Since this case was tried prior to the announcement of Miranda v. Arizona, 384 U.S. 436 (1966), and Escobedo v. Illinois, 378 U.S. 478 (1964), these decisions do not apply (Johnson v. New Jersey, 384 U.S. 719 (1966)), and the absence of counsel during the police interrogation did not ipso facto render the statement inadmissible as evidence at trial. See Commonwealth ex rel. Keller v. Maroney, 419 Pa. 318, 214 A.2d 249 (1965); Commonwealth v. Schmidt, 423 Pa. 432,
[ 425 Pa. Page 187224]
A.2d 625 (1966); and Commonwealth v. Jefferson, 423 Pa. 541, 226 A.2d 765 (1967). It was a factor like all of the other circumstances present, including the fact that Norman was held incommunicado during the early period of police custody, to be considered in determining the voluntariness question. See Davis v. North Carolina, 384 U.S. 737 (1966).
Norman also maintains that the court below erred in considering the trial testimony in adjudicating the merits of the habeas corpus petition. With this we do not agree. While the trial record was not introduced in evidence, the court made it abundantly clear during the hearing that the trial testimony would be considered in conjunction with the evidence introduced during the habeas corpus proceedings. Moreover, in evaluating the merits of post trial petitions for habeas corpus, this Court has consistently considered the trial record in connection therewith. See, Commonwealth ex rel. Holben v. Russell, 418 Pa. 22, 208 A.2d 861 (1965); Commonwealth ex rel. Wright v. Cavell, 422 Pa. 253, 220 A.2d 611 (1966); and Commonwealth ex rel. Loveday v. Myers, 422 Pa. 483, 222 A.2d 725 (1966). It is true that as a general rule a court may not take judicial notice of the records in another case: Naffah v. City Deposit Bank, 339 Pa. 157, 13 A.2d 63 (1940). However, this is not such. It is one and the same case, and in fairness to the defendant, as well as the Commonwealth, all pertinent court testimony therein should be considered in determining the issue involved.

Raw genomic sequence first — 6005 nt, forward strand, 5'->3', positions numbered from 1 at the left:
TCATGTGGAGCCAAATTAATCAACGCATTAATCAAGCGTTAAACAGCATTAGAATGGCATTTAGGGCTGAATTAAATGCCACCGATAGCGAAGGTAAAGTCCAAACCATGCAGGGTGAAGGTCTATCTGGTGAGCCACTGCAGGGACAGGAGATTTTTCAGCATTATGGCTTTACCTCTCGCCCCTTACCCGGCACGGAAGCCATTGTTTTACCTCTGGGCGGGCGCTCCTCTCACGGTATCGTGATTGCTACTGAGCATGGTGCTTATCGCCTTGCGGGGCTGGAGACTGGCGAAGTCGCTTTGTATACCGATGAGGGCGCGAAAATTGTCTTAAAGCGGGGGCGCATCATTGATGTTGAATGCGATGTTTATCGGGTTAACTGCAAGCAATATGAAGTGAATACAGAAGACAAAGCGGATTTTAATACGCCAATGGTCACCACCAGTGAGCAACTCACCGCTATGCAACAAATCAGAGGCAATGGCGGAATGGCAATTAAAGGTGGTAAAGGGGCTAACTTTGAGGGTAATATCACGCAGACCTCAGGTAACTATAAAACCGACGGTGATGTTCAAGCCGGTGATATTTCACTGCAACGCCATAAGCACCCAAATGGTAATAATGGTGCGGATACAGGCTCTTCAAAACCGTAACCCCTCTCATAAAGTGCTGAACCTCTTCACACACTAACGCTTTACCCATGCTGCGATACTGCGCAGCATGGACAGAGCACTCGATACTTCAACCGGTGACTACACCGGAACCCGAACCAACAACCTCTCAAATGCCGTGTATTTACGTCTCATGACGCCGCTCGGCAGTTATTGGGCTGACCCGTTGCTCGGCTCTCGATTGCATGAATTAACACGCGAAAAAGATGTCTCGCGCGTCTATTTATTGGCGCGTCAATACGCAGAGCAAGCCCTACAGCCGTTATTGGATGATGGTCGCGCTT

This is particularly so in the present instance since the habeas corpus hearing was in the nature of a post trial hearing on the voluntariness issue as dictated by Jackson v. Denno, 378 U.S. 368 (1964).*fn3 While Jackson
[ 425 Pa. Page 188]
requires an independent determination of the voluntariness issue, it does not require that during such a post trial hearing the trial record be ignored. Such a hearing affords the accused another opportunity to challenge the voluntariness of his extra-judicial statements and to present additional testimony available on the issue. The trial testimony is also competent and material evidence. In Townsend v. Sain, 372 U.S. 293 (1963), the United States Supreme Court remanded a case for an evidentiary hearing on the issue of the voluntariness of a confession introduced in evidence at trial. At page 322, the Court aptly stated: "To be sure, the state-court record is competent evidence, and either party may choose to rely solely upon the evidence contained in the record, but the petitioner, and the state, must be given the opportunity to present other testimonial and documentary evidence relevant to the disputed issues . . . ."